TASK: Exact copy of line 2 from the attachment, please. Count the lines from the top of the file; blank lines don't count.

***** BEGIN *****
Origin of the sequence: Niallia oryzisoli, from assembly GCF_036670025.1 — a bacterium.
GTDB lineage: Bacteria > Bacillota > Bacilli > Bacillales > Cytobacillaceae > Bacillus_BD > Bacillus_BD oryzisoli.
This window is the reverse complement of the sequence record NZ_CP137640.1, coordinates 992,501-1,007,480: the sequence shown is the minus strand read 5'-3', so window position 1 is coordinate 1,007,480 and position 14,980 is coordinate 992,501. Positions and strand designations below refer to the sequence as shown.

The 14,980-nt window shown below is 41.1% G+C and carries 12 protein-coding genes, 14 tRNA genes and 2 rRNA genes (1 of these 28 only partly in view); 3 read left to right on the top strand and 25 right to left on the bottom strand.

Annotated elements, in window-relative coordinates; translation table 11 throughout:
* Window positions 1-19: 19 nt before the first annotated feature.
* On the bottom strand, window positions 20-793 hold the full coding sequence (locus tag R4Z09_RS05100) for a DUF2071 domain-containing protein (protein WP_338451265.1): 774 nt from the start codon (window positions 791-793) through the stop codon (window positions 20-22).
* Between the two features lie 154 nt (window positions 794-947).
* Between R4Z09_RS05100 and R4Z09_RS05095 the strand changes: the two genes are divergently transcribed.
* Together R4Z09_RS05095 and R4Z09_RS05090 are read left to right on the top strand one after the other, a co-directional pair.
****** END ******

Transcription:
GTDB lineage: Bacteria > Bacillota > Bacilli > Bacillales > Cytobacillaceae > Bacillus_BD > Bacillus_BD oryzisoli.